NEStalgia received a mention in the latest issue of PC Gamer!
As most of you know, this past February when we publicly announced the release of NEStalgia we were not expecting to get even a fraction of the media coverage or hordes of players that we ended up receiving. Up until that moment both Spiff and I had always regarded NEStalgia as a fun hobby, but not a serious attempt at making a commercial independent game.
Needless to say, my idea of what NEStalgia was and what it could be changed significantly during the craziness of last Spring. The major changes that you’ve seen in the game since that time have all been part of our efforts to transition NEStalgia from being a hobbyist project into a full-fledged indie game. Although it took much longer than I expected, I’m really happy with where we’re sitting right now and I’m looking forward to what’s next.
AI Controlled Monster Companions
Gameplay-wise, NEStalgia’s last major issue is that partying with other players is sometimes necessary in order to progress through the game (not to mention the fact that solo grinding can be a bit of a drag). This was originally an intentional design decision, but as the game grows with future content expansions it will only exasperate the challenges for lonely solo players. We’ve already announced that the remedy to this issue will be a new AI controlled companion system, but up until now the details have been somewhat sparse.
So, here is an outline of how the companions will work:
- Any monster that isn’t a boss can be recruited to become your companion.
- Every monster is at least slightly different. Ex: Red Slimes will have different stats and abilities than Blue Slimes.
- You can have up to two companions with you at a time when soloing, with some conditions:
- Only one companion will join you for regular battles.
- Both companions will join in for boss fights.
- You can set the general tactics that your companions use, but cannot control them directly.
- Monster companions will level up and feature their own limited skill trees. They do not have an inventory or equip gear.
- When partying with other players, your companions will not be active participants in the battle but will instead bestow a variety of passive stat boosts and abilities to increase your power.
- The passive boosts vary by monster, allowing you to customize your load out.
- You will always be more powerful when grouping with other players than you are when soloing with your monster companions.
- Your monster companions are shared between all of your characters, and can be accessed by any of your characters at any time.
- You will not be able to use a monster that is a higher level than your character. No max level monsters for your fresh level 1 characters 😉
Those are the basics, and I’ll be revealing more details and screenshots in the coming weeks. Remember that the multiplayer aspect of NEStalgia will remain the core of the experience. The primary goal here is to make the game more fun and more accessible for all players without over-complicating things or diminishing the multiplayer focus. Being able to solo through an area when you can’t find human party members is going to make a huge difference for everyone, not to mention the Pokemon-esque fun to be had in recruiting and leveling different monsters.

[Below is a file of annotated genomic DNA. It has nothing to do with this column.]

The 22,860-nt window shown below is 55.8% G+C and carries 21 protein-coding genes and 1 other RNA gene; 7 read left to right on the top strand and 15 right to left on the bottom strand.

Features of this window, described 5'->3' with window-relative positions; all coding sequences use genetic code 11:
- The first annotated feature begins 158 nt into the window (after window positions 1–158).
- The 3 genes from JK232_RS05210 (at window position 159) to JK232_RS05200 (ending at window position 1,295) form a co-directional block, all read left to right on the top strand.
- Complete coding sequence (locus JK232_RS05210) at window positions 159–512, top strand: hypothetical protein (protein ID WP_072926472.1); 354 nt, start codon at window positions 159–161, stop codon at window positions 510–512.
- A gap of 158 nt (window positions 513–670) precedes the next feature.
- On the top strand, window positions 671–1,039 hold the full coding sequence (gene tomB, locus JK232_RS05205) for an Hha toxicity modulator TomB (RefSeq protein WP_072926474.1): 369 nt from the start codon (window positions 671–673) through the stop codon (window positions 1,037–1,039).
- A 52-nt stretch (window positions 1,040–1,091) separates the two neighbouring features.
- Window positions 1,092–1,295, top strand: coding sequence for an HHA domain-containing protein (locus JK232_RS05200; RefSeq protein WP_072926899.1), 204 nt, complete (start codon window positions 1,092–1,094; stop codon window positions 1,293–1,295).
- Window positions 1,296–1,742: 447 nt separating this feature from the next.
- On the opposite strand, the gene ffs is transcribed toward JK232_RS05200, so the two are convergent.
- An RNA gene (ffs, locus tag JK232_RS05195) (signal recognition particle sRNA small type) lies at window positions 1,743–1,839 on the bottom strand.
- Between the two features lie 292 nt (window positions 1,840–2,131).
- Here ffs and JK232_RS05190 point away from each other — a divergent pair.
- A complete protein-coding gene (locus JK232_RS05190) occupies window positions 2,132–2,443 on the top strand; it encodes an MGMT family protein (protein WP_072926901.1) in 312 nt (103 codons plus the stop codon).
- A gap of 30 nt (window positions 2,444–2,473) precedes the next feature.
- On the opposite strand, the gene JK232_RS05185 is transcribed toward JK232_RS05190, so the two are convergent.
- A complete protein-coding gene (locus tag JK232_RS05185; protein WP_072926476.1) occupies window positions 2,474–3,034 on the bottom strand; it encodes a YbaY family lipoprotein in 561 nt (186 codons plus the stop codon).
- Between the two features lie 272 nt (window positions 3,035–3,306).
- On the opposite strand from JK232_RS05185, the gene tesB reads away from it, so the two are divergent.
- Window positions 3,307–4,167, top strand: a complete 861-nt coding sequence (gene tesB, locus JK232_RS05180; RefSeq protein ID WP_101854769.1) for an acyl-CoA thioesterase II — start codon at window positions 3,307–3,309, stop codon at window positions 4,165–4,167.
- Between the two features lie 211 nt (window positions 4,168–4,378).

Becoming a Standalone Game
BYOND is truly an incredible toolset, but it was originally designed around the concept of having all games created with BYOND live within that ecosystem. Although it was a great way for us to get started, in order for NEStalgia to continue growing it needs to shed the BYOND trappings and become a completely standalone game. Luckily for us, the developers of BYOND agree and will be helping us to make that transition in the coming months.
What does that mean? Nothing from a gameplay perspective: the BYOND foundation will still power NEStalgia and the game itself won’t see any drastic changes. What it will likely entail is a standalone installer for the game which drops things like the BYOND pager, and the potential for us to distribute NEStalgia on services such as Steam.
We’re still working out the details, but I can at least assuage fears about one sticking point: NEStalgia won’t be split into a BYOND version and a separate standalone version – all of our existing users will be making this transition with us.
The Flash Client
The Flash Client is still being developed, and so far it works really well. The idea with the flash client is to make the game super easy to access without having to install anything; the client acts as a browser-based portal to existing NEStalgia servers. When it’s ready early next year we’re hoping that it will expose the game to tons of new players, including our neglected but not forgotten Mac OS X brethren!
Last but certainly not least, we will begin rolling out new content and level cap expansions on a regular basis following the monster companion update. I know that many NEStalgia oldbies are dying for content updates, and I’m hoping that you’ll bear with us just a little bit longer. I’m confident that the results will be worth the wait.
I don’t want to give release projections for any of this stuff yet, but all of you will be the first to know here on the blog when release dates are set. I’ll probably be a bit less visible until January rolls around, but we do have a really cool holiday event in the works that should go live next week.
Although I’m still having a hard time thinking of myself as a game developer or wrapping my head around the fact that NEStalgia has become a real project, I’m incredibly humbled to have such an enthusiastic player base supporting us. As great as 2011 was for NEStalgia, I have a good feeling that 2012 is going to be even better.